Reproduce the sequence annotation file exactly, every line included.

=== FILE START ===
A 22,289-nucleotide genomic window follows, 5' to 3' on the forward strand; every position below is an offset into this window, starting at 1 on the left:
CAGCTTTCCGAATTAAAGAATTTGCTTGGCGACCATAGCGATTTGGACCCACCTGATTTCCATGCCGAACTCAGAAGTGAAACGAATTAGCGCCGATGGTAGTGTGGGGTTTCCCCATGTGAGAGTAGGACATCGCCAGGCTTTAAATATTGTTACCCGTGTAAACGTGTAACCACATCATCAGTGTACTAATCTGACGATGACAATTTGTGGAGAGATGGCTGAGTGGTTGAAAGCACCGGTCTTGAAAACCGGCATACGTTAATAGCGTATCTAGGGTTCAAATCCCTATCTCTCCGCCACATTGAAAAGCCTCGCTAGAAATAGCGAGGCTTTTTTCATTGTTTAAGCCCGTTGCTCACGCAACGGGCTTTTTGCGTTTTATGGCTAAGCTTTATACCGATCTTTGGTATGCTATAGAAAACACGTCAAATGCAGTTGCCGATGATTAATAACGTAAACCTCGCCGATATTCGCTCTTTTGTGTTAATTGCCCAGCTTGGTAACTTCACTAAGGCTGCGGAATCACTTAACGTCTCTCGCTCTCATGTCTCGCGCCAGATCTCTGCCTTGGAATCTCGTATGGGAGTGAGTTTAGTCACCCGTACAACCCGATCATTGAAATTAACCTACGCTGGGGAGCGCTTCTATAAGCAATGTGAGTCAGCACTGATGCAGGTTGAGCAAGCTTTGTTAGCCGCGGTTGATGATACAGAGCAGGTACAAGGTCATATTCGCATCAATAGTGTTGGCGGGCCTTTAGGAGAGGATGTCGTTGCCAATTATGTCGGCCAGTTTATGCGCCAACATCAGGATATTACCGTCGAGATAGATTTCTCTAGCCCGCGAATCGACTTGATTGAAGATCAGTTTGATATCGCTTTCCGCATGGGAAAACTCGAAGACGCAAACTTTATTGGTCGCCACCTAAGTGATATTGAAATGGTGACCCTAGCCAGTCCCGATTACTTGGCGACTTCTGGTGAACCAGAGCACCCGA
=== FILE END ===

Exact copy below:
A 22,289-nucleotide genomic window follows, 5' to 3' on the forward strand; every position below is an offset into this window, starting at 1 on the left:
CAGCTTTCCGAATTAAAGAATTTGCTTGGCGACCATAGCGATTTGGACCCACCTGATTTCCATGCCGAACTCAGAAGTGAAACGAATTAGCGCCGATGGTAGTGTGGGGTTTCCCCATGTGAGAGTAGGACATCGCCAGGCTTTAAATATTGTTACCCGTGTAAACGTGTAACCACATCATCAGTGTACTAATCTGACGATGACAATTTGTGGAGAGATGGCTGAGTGGTTGAAAGCACCGGTCTTGAAAACCGGCATACGTTAATAGCGTATCTAGGGTTCAAATCCCTATCTCTCCGCCACATTGAAAAGCCTCGCTAGAAATAGCGAGGCTTTTTTCATTGTTTAAGCCCGTTGCTCACGCAACGGGCTTTTTGCGTTTTATGGCTAAGCTTTATACCGATCTTTGGTATGCTATAGAAAACACGTCAAATGCAGTTGCCGATGATTAATAACGTAAACCTCGCCGATATTCGCTCTTTTGTGTTAATTGCCCAGCTTGGTAACTTCACTAAGGCTGCGGAATCACTTAACGTCTCTCGCTCTCATGTCTCGCGCCAGATCTCTGCCTTGGAATCTCGTATGGGAGTGAGTTTAGTCACCCGTACAACCCGATCATTGAAATTAACCTACGCTGGGGAGCGCTTCTATAAGCAATGTGAGTCAGCACTGATGCAGGTTGAGCAAGCTTTGTTAGCCGCGGTTGATGATACAGAGCAGGTACAAGGTCATATTCGCATCAATAGTGTTGGCGGGCCTTTAGGAGAGGATGTCGTTGCCAATTATGTCGGCCAGTTTATGCGCCAACATCAGGATATTACCGTCGAGATAGATTTCTCTAGCCCGCGAATCGACTTGATTGAAGATCAGTTTGATATCGCTTTCCGCATGGGAAAACTCGAAGACGCAAACTTTATTGGTCGCCACCTAAGTGATATTGAAATGGTGACCCTAGCCAGTCCCGATTACTTGGCGACTTCTGGTGAACCAGAGCACCCGA